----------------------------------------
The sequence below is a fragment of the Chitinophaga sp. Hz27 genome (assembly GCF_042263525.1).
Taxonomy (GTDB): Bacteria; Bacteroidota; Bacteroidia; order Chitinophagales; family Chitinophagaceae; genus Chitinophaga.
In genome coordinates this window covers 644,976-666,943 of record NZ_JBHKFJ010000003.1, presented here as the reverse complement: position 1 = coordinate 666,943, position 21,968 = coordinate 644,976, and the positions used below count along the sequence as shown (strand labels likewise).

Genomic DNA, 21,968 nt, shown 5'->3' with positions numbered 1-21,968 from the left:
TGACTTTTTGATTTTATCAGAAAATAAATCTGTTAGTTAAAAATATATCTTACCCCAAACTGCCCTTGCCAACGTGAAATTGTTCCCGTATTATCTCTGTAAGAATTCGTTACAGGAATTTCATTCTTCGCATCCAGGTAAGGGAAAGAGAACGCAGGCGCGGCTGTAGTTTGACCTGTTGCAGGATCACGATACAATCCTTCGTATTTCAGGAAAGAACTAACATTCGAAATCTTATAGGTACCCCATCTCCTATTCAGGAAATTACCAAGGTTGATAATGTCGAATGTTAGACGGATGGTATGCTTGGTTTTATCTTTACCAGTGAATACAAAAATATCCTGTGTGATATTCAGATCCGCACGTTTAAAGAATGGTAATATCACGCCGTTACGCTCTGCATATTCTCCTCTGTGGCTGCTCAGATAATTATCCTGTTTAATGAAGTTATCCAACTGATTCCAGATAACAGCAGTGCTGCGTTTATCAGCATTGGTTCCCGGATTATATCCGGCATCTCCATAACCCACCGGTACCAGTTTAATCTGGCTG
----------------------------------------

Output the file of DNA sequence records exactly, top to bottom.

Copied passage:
The sequence below is a fragment of the Chitinophaga sp. Hz27 genome (assembly GCF_042263525.1).
Taxonomy (GTDB): Bacteria; Bacteroidota; Bacteroidia; order Chitinophagales; family Chitinophagaceae; genus Chitinophaga.
In genome coordinates this window covers 644,976-666,943 of record NZ_JBHKFJ010000003.1, presented here as the reverse complement: position 1 = coordinate 666,943, position 21,968 = coordinate 644,976, and the positions used below count along the sequence as shown (strand labels likewise).

Genomic DNA, 21,968 nt, shown 5'->3' with positions numbered 1-21,968 from the left:
TGACTTTTTGATTTTATCAGAAAATAAATCTGTTAGTTAAAAATATATCTTACCCCAAACTGCCCTTGCCAACGTGAAATTGTTCCCGTATTATCTCTGTAAGAATTCGTTACAGGAATTTCATTCTTCGCATCCAGGTAAGGGAAAGAGAACGCAGGCGCGGCTGTAGTTTGACCTGTTGCAGGATCACGATACAATCCTTCGTATTTCAGGAAAGAACTAACATTCGAAATCTTATAGGTACCCCATCTCCTATTCAGGAAATTACCAAGGTTGATAATGTCGAATGTTAGACGGATGGTATGCTTGGTTTTATCTTTACCAGTGAATACAAAAATATCCTGTGTGATATTCAGATCCGCACGTTTAAAGAATGGTAATATCACGCCGTTACGCTCTGCATATTCTCCTCTGTGGCTGCTCAGATAATTATCCTGTTTAATGAAGTTATCCAACTGATTCCAGATAACAGCAGTGCTGCGTTTATCAGCATTGGTTCCCGGATTATATCCGGCATCTCCATAACCCACCGGTACCAGTTTAATCTGGCTG